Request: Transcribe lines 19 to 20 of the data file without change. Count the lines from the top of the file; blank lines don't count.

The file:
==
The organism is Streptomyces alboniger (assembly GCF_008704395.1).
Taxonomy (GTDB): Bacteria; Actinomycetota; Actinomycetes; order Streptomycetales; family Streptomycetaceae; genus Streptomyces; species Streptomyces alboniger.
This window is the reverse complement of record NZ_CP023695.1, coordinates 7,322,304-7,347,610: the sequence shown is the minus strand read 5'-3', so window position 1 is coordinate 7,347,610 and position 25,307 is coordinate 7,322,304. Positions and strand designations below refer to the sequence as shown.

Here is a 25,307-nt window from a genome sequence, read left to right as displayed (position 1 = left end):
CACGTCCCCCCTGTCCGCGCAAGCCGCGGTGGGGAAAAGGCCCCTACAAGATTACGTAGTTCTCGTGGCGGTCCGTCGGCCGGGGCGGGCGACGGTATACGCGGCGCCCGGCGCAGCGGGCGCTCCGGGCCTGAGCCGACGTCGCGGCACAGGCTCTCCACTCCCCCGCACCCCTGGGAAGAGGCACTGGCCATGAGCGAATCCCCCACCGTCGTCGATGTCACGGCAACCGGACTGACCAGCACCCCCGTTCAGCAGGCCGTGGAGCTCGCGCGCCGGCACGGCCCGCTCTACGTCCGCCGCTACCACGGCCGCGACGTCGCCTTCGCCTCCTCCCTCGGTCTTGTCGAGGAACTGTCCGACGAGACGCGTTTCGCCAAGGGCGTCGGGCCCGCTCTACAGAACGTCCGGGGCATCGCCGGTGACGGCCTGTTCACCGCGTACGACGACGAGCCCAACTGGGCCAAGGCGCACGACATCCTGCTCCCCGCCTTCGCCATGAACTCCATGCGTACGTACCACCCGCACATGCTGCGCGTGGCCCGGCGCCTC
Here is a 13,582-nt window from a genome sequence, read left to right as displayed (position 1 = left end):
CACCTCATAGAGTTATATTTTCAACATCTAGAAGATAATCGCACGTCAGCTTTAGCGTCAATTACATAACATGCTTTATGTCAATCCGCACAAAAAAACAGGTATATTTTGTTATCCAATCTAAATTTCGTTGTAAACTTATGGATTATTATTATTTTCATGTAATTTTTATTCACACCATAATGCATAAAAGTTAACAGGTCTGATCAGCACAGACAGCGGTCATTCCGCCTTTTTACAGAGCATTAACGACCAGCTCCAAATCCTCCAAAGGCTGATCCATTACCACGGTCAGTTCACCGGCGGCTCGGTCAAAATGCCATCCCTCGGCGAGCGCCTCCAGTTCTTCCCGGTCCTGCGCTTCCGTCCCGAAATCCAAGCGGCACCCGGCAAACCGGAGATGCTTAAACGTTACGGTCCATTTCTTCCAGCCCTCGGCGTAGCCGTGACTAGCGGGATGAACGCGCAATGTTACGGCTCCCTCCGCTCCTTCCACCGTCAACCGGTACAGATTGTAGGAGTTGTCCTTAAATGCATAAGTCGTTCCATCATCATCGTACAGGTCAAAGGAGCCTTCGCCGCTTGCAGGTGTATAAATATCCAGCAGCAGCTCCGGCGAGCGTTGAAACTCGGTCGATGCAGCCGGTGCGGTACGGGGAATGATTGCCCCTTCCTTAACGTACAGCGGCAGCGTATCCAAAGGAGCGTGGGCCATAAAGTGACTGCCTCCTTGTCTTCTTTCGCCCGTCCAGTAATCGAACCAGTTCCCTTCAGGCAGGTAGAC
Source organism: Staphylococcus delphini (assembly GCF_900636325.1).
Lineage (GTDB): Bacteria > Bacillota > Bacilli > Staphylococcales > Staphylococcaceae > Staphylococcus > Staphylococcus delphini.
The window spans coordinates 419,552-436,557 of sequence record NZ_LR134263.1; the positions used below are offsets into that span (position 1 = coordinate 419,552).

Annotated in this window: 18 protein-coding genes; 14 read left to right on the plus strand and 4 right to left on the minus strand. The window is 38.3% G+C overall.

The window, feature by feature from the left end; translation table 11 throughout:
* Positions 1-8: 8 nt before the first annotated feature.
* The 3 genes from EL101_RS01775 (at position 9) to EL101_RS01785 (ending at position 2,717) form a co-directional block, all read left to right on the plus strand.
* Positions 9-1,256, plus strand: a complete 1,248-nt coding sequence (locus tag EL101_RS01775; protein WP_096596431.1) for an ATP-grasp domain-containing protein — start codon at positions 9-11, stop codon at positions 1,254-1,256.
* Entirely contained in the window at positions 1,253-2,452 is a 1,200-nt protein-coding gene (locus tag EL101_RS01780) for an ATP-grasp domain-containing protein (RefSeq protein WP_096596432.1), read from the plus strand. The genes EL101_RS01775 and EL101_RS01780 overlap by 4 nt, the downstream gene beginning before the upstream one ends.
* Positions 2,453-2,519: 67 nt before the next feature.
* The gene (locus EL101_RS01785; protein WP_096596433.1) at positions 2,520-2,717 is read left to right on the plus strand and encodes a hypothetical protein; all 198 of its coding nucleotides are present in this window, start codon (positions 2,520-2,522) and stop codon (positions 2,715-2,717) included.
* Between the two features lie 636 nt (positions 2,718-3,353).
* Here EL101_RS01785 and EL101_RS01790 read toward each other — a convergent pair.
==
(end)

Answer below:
* Between the two features lie 636 nt (positions 2,718-3,353).
* Here EL101_RS01785 and EL101_RS01790 read toward each other — a convergent pair.